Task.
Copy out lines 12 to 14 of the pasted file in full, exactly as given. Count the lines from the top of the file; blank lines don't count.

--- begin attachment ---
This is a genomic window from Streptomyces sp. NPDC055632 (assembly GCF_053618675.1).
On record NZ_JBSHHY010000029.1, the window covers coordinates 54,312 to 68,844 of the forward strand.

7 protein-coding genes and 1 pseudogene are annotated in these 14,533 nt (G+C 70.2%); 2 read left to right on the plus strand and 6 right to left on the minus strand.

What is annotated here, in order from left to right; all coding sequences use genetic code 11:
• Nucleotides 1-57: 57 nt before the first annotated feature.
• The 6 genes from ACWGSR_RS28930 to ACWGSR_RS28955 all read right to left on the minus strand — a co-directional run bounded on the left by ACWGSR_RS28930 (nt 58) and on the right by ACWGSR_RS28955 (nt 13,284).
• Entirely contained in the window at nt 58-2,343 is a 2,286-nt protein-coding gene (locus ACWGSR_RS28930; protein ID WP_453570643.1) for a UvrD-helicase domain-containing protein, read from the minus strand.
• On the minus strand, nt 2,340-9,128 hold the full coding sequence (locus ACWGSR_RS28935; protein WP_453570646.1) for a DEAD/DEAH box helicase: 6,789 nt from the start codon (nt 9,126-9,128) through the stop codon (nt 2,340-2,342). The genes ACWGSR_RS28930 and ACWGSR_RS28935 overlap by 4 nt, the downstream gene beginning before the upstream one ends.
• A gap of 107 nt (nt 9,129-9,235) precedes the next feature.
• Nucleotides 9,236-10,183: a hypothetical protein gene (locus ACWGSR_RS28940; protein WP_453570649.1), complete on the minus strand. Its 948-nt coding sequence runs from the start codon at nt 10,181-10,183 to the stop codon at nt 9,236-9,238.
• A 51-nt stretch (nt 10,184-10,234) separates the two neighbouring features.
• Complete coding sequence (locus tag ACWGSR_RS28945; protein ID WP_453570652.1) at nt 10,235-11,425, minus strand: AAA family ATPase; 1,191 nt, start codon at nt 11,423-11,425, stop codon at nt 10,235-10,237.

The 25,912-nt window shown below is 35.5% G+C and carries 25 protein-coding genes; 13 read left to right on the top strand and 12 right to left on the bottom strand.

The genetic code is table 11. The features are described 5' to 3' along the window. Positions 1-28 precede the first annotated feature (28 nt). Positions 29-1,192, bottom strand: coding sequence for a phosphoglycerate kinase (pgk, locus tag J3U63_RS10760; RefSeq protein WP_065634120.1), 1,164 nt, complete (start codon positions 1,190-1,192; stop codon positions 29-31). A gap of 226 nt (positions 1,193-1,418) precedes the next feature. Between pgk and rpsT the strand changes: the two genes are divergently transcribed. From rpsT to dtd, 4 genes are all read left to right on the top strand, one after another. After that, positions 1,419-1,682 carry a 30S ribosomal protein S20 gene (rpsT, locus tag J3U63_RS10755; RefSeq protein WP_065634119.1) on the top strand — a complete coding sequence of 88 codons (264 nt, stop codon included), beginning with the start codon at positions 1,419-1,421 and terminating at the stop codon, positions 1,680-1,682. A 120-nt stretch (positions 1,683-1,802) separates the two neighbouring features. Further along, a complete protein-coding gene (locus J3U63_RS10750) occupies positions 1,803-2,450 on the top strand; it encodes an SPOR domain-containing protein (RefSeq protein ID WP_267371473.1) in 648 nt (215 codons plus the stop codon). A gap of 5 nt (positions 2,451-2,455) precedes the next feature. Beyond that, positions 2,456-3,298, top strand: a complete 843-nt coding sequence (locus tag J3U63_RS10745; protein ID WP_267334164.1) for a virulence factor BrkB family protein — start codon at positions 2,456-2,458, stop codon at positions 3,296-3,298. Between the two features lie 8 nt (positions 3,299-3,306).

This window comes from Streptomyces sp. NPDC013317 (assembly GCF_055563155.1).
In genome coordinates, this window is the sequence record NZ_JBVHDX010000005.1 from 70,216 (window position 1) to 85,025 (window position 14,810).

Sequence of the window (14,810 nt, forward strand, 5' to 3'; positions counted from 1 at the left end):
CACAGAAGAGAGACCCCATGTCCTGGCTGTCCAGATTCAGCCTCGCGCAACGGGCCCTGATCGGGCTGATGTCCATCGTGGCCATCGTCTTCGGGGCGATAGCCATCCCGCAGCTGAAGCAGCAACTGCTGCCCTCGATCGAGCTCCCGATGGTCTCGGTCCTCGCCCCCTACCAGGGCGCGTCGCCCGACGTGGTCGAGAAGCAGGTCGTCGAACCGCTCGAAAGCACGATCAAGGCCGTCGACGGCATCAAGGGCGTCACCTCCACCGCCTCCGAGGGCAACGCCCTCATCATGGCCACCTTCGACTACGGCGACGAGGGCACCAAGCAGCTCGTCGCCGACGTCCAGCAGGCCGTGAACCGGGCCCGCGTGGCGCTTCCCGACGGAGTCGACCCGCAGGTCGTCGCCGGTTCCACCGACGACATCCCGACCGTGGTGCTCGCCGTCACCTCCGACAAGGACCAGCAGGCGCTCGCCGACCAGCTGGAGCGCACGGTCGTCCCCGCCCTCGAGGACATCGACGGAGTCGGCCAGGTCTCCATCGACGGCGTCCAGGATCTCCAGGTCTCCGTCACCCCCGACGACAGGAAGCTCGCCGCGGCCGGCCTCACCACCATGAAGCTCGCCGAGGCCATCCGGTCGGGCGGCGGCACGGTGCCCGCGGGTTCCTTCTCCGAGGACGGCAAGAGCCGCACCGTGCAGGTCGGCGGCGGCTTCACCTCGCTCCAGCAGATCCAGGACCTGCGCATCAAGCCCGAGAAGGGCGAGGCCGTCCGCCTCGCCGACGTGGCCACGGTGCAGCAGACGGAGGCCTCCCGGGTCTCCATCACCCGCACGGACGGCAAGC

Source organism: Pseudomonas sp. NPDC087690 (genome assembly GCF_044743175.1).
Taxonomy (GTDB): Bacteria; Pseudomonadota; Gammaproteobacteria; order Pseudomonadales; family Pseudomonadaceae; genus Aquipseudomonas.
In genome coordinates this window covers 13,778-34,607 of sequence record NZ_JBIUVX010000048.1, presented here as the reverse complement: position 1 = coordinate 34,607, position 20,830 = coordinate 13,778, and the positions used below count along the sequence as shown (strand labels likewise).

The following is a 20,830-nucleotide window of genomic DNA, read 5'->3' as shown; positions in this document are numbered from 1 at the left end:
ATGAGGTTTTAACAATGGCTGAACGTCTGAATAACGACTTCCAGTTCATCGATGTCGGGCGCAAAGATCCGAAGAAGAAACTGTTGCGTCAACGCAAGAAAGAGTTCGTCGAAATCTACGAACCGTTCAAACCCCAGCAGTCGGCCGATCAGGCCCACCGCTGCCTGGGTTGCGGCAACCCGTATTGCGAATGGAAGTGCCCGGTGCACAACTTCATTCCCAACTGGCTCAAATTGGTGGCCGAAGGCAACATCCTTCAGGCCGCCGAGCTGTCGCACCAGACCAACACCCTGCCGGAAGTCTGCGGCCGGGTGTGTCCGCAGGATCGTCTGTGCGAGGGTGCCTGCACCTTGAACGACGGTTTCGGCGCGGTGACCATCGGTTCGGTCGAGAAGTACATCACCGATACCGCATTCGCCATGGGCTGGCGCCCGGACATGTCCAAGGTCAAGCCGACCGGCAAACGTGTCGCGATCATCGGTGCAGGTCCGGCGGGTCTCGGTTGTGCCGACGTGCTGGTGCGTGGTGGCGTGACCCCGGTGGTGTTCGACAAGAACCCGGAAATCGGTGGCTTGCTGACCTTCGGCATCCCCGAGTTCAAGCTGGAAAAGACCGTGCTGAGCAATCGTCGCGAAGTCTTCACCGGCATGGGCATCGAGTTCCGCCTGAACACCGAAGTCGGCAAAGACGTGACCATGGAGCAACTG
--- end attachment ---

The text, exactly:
• Complete coding sequence (locus tag ACWGSR_RS28945; protein ID WP_453570652.1) at nt 10,235-11,425, minus strand: AAA family ATPase; 1,191 nt, start codon at nt 11,423-11,425, stop codon at nt 10,235-10,237.

The 25,912-nt window shown below is 35.5% G+C and carries 25 protein-coding genes; 13 read left to right on the top strand and 12 right to left on the bottom strand.

The genetic code is table 11. The features are described 5' to 3' along the window. Positions 1-28 precede the first annotated feature (28 nt). Positions 29-1,192, bottom strand: coding sequence for a phosphoglycerate kinase (pgk, locus tag J3U63_RS10760; RefSeq protein WP_065634120.1), 1,164 nt, complete (start codon positions 1,190-1,192; stop codon positions 29-31). A gap of 226 nt (positions 1,193-1,418) precedes the next feature. Between pgk and rpsT the strand changes: the two genes are divergently transcribed. From rpsT to dtd, 4 genes are all read left to right on the top strand, one after another. After that, positions 1,419-1,682 carry a 30S ribosomal protein S20 gene (rpsT, locus tag J3U63_RS10755; RefSeq protein WP_065634119.1) on the top strand — a complete coding sequence of 88 codons (264 nt, stop codon included), beginning with the start codon at positions 1,419-1,421 and terminating at the stop codon, positions 1,680-1,682. A 120-nt stretch (positions 1,683-1,802) separates the two neighbouring features. Further along, a complete protein-coding gene (locus J3U63_RS10750) occupies positions 1,803-2,450 on the top strand; it encodes an SPOR domain-containing protein (RefSeq protein ID WP_267371473.1) in 648 nt (215 codons plus the stop codon). A gap of 5 nt (positions 2,451-2,455) precedes the next feature. Beyond that, positions 2,456-3,298, top strand: a complete 843-nt coding sequence (locus tag J3U63_RS10745; protein ID WP_267334164.1) for a virulence factor BrkB family protein — start codon at positions 2,456-2,458, stop codon at positions 3,296-3,298. Between the two features lie 8 nt (positions 3,299-3,306).